Seven Seeds has seen many fads come and go since it opened in 2009, but the company has stayed committed to its core competency: providing customers with excellent coffee. Mark Dundon started this company in 2008, after selling his stake in St. Ali, and it is known for its lighter roasts that are ideal for filter and cold pours. The coffee of the day may be a fruity and creamy Brazilian variety, and it will be made to order just the way you like it.
114 Berkeley Street, Carlton
Patricia Coffee Brewers
Both of the owners' grandmothers inspired them to name their daughter Patricia, and the name was chosen to reflect the European custom of having audience members remain on their feet during plays. A constant flow of customers are served by the baristas, who are both efficient and pleasant, and who serve coffee sourced locally and brewed in small batches. The signature house blend at Seven Seeds has a slightly bitter aftertaste and hints of orange and almond.
Corner Little Bourke and Little William Streets
This chill café has become a fixture in East Brunswick despite spreading across the country (they even have a location in Noosa). Their Daddy's Girl blend is highly recommended for milk-based coffee drinks due to its chocolate undertones and smooth body. Padre's exceptionally well-trained staff regularly hosts classes in barista-ing, roasting, and cupping.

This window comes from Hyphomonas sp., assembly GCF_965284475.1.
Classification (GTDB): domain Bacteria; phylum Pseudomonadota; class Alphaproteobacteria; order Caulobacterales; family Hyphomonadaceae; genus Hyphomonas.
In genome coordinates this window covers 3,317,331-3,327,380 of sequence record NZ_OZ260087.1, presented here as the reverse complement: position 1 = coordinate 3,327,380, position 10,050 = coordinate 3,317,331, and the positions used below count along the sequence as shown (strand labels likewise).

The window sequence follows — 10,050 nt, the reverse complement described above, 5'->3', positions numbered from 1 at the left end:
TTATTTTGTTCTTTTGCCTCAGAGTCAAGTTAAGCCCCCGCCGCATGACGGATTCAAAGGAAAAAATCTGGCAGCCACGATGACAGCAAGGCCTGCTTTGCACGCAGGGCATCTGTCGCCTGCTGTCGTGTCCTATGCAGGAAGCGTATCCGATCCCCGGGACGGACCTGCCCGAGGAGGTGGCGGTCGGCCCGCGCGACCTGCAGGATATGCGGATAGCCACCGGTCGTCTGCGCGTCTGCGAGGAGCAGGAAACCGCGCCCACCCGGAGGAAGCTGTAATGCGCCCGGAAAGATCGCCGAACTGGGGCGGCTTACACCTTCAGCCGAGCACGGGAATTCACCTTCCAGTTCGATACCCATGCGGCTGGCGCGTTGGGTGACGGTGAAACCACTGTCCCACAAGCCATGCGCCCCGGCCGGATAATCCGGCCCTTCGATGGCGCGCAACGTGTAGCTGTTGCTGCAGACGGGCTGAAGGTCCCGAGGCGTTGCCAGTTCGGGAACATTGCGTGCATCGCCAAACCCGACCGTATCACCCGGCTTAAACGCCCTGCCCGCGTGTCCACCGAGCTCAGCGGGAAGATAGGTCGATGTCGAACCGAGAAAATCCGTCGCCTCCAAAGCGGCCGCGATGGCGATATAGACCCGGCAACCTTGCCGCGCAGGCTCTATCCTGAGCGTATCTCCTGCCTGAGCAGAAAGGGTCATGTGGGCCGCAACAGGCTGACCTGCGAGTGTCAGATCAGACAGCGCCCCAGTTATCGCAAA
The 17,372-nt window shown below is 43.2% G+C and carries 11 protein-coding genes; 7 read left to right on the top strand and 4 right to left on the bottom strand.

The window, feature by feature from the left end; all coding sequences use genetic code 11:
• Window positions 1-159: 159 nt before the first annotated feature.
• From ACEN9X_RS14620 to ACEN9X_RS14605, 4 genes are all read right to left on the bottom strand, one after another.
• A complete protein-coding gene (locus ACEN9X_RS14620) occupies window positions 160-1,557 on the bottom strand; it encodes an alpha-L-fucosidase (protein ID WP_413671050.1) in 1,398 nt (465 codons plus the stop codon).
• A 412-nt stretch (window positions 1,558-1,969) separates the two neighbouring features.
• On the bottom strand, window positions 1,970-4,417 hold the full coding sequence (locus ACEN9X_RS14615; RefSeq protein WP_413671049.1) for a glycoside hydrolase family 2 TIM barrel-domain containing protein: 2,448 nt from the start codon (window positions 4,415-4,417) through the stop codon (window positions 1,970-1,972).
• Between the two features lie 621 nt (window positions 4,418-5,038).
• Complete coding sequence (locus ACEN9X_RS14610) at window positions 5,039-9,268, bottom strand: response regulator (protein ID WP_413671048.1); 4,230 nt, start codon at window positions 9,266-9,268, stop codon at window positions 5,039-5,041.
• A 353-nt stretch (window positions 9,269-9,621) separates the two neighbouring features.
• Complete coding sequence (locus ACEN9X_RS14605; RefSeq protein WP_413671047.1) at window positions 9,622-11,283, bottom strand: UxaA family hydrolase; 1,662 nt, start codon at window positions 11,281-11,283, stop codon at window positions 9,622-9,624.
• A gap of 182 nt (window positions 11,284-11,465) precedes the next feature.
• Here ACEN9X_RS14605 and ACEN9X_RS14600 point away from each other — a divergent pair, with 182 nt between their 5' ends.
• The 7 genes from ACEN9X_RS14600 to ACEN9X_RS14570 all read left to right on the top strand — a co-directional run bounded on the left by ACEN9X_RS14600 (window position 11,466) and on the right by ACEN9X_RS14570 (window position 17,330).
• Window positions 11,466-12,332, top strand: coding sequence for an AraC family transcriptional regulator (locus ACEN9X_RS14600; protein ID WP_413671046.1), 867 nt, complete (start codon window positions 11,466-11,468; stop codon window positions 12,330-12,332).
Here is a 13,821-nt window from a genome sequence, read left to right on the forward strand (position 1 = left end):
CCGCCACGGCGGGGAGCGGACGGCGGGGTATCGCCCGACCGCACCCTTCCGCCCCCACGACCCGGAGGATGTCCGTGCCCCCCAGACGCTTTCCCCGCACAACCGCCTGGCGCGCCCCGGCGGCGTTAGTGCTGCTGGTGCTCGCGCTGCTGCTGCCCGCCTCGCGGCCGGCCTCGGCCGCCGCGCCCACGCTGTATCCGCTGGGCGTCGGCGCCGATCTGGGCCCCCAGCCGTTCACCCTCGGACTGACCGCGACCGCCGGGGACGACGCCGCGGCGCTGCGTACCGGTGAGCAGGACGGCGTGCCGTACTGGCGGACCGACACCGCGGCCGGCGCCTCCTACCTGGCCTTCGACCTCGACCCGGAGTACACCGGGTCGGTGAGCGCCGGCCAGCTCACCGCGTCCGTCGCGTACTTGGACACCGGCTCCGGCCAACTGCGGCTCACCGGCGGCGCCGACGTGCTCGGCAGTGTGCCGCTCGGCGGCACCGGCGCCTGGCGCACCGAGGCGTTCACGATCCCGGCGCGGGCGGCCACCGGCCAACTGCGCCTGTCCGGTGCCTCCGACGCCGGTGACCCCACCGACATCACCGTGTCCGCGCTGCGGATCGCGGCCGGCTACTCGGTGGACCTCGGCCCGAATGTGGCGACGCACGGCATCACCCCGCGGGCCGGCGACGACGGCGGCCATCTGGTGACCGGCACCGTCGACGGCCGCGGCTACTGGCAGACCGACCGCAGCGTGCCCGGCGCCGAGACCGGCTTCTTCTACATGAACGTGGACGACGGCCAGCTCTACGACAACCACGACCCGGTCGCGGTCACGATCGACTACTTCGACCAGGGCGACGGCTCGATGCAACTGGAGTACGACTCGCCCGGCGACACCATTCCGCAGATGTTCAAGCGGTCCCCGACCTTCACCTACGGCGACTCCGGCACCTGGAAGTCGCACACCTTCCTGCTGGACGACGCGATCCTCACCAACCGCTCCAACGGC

438-440 Lygon Street Brunswick East
There's a common belief that the cold drip is the best thing to order here. Coffee with a fruity, rich, and slightly acidic flavour is the result of the slow extraction method using single-origin beans roasted in-house. Exotic tasting notes like "pineapple, green melon, and coriander" for the Indonesian Wahana Estate can be found in the filter selection as well.
The house blend is a robust four-bean combination that is medium-roasted with hints of toffee and silky smooth with or without milk. At $4, it's not Melbourne's priciest coffee, and there's no upcharge for single-origin beans, but if you bring your own mug, you can save a tasty $0.30. That is something you should definitely look into doing.